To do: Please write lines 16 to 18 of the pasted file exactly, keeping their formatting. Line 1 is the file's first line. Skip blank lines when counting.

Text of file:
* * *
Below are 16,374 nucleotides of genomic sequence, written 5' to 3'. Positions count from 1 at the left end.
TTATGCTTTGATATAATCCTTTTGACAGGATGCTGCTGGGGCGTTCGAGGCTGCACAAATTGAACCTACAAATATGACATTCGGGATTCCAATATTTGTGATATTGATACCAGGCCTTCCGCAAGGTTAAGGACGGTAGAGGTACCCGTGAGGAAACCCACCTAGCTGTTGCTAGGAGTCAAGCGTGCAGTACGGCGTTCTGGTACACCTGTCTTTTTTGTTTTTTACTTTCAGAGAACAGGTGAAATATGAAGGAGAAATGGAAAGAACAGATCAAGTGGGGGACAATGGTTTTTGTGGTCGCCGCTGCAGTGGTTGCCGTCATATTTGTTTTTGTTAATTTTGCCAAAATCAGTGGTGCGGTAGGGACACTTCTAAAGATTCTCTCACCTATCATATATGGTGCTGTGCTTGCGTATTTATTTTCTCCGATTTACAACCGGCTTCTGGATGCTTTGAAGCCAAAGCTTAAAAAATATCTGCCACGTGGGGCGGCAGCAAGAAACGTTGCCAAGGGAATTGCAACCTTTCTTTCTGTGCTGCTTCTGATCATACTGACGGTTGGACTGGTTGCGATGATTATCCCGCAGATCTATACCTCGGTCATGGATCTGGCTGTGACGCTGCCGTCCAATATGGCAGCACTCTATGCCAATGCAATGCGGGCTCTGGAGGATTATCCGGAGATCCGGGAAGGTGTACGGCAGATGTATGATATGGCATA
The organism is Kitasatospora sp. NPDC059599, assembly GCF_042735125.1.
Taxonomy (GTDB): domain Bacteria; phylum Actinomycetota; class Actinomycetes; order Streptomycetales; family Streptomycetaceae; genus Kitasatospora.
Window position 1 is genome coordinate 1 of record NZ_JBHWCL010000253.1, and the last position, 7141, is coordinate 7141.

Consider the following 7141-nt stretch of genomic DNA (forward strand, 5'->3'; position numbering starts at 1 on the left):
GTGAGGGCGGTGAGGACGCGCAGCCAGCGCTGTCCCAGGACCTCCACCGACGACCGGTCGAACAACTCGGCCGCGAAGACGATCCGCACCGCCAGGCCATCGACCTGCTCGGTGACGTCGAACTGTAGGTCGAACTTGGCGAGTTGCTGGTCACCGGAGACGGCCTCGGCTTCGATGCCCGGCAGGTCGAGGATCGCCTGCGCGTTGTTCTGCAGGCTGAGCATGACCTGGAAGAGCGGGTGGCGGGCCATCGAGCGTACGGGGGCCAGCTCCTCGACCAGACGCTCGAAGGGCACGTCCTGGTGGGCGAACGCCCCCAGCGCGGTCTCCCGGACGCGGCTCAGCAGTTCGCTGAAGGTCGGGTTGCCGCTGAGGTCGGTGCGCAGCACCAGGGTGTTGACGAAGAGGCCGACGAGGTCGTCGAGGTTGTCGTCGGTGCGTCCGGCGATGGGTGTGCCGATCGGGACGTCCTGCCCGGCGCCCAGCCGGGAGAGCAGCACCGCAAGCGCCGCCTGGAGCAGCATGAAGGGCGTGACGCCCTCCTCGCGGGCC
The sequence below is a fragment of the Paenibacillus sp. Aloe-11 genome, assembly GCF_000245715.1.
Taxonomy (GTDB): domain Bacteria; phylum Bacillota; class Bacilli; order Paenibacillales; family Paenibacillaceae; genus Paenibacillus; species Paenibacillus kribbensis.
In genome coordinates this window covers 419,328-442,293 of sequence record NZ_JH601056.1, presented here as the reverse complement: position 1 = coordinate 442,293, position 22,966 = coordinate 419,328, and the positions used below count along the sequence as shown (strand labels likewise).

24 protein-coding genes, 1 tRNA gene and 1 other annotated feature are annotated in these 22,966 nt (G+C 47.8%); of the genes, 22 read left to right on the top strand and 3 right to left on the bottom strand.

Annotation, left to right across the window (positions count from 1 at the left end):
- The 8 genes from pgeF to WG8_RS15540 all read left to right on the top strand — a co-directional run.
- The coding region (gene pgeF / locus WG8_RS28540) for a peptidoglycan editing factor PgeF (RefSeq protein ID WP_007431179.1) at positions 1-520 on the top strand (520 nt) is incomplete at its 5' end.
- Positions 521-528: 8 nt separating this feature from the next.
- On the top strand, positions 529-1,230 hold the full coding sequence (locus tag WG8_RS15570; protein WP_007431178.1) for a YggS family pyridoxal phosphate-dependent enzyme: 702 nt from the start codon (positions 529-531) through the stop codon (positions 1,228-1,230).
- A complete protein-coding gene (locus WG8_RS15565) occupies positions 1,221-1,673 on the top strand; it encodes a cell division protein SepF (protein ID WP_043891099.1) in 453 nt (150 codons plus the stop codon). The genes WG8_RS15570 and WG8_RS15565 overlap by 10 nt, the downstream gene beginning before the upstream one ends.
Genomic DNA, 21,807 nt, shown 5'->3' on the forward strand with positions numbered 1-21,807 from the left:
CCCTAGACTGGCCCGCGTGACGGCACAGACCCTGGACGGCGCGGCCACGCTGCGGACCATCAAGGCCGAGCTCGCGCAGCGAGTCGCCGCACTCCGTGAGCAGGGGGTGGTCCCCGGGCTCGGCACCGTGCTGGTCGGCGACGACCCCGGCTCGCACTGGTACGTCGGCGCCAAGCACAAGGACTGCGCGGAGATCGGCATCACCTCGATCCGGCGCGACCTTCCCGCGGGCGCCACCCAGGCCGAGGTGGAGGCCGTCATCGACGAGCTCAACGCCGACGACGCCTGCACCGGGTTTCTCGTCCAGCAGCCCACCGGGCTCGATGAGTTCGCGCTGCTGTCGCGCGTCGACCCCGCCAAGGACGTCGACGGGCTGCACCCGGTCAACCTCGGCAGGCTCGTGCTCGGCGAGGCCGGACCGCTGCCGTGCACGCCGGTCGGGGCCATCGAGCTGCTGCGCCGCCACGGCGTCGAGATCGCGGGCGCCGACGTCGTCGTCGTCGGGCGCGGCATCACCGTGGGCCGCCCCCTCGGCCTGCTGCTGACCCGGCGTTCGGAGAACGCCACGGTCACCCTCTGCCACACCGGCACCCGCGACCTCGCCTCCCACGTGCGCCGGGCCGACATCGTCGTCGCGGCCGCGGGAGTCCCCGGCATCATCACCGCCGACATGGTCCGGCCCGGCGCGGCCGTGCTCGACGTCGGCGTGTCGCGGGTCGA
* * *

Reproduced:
- On the top strand, positions 529-1,230 hold the full coding sequence (locus tag WG8_RS15570; protein WP_007431178.1) for a YggS family pyridoxal phosphate-dependent enzyme: 702 nt from the start codon (positions 529-531) through the stop codon (positions 1,228-1,230).
- A complete protein-coding gene (locus WG8_RS15565) occupies positions 1,221-1,673 on the top strand; it encodes a cell division protein SepF (protein ID WP_043891099.1) in 453 nt (150 codons plus the stop codon). The genes WG8_RS15570 and WG8_RS15565 overlap by 10 nt, the downstream gene beginning before the upstream one ends.
Genomic DNA, 21,807 nt, shown 5'->3' on the forward strand with positions numbered 1-21,807 from the left: